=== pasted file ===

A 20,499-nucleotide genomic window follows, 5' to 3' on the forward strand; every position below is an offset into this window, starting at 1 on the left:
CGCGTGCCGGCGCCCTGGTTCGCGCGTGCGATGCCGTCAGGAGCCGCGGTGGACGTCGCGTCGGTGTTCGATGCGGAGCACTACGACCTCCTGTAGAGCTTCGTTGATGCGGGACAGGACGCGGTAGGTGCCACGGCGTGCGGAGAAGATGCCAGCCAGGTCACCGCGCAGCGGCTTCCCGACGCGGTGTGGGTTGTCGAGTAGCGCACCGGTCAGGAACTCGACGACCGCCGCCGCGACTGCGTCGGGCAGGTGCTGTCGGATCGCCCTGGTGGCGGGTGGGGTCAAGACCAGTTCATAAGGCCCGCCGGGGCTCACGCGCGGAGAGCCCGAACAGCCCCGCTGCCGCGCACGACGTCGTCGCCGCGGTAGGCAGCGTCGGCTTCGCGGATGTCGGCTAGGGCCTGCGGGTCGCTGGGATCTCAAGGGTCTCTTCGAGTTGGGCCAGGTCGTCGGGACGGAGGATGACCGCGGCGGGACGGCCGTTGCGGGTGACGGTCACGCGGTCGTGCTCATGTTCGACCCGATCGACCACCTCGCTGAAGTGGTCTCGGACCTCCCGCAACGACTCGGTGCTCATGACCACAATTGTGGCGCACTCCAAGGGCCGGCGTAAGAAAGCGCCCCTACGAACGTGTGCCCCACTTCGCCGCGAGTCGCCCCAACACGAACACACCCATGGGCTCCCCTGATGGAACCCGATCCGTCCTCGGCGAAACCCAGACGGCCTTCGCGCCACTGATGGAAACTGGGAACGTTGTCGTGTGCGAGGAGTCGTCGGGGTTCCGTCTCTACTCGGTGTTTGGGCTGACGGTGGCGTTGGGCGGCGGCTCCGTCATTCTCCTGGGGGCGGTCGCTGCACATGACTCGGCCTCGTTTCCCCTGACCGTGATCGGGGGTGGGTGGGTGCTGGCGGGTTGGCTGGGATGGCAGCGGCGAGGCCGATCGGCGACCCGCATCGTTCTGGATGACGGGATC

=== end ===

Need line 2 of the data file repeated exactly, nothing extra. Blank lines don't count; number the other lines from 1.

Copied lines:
CGCGTGCCGGCGCCCTGGTTCGCGCGTGCGATGCCGTCAGGAGCCGCGGTGGACGTCGCGTCGGTGTTCGATGCGGAGCACTACGACCTCCTGTAGAGCTTCGTTGATGCGGGACAGGACGCGGTAGGTGCCACGGCGTGCGGAGAAGATGCCAGCCAGGTCACCGCGCAGCGGCTTCCCGACGCGGTGTGGGTTGTCGAGTAGCGCACCGGTCAGGAACTCGACGACCGCCGCCGCGACTGCGTCGGGCAGGTGCTGTCGGATCGCCCTGGTGGCGGGTGGGGTCAAGACCAGTTCATAAGGCCCGCCGGGGCTCACGCGCGGAGAGCCCGAACAGCCCCGCTGCCGCGCACGACGTCGTCGCCGCGGTAGGCAGCGTCGGCTTCGCGGATGTCGGCTAGGGCCTGCGGGTCGCTGGGATCTCAAGGGTCTCTTCGAGTTGGGCCAGGTCGTCGGGACGGAGGATGACCGCGGCGGGACGGCCGTTGCGGGTGACGGTCACGCGGTCGTGCTCATGTTCGACCCGATCGACCACCTCGCTGAAGTGGTCTCGGACCTCCCGCAACGACTCGGTGCTCATGACCACAATTGTGGCGCACTCCAAGGGCCGGCGTAAGAAAGCGCCCCTACGAACGTGTGCCCCACTTCGCCGCGAGTCGCCCCAACACGAACACACCCATGGGCTCCCCTGATGGAACCCGATCCGTCCTCGGCGAAACCCAGACGGCCTTCGCGCCACTGATGGAAACTGGGAACGTTGTCGTGTGCGAGGAGTCGTCGGGGTTCCGTCTCTACTCGGTGTTTGGGCTGACGGTGGCGTTGGGCGGCGGCTCCGTCATTCTCCTGGGGGCGGTCGCTGCACATGACTCGGCCTCGTTTCCCCTGACCGTGATCGGGGGTGGGTGGGTGCTGGCGGGTTGGCTGGGATGGCAGCGGCGAGGCCGATCGGCGACCCGCATCGTTCTGGATGACGGGATC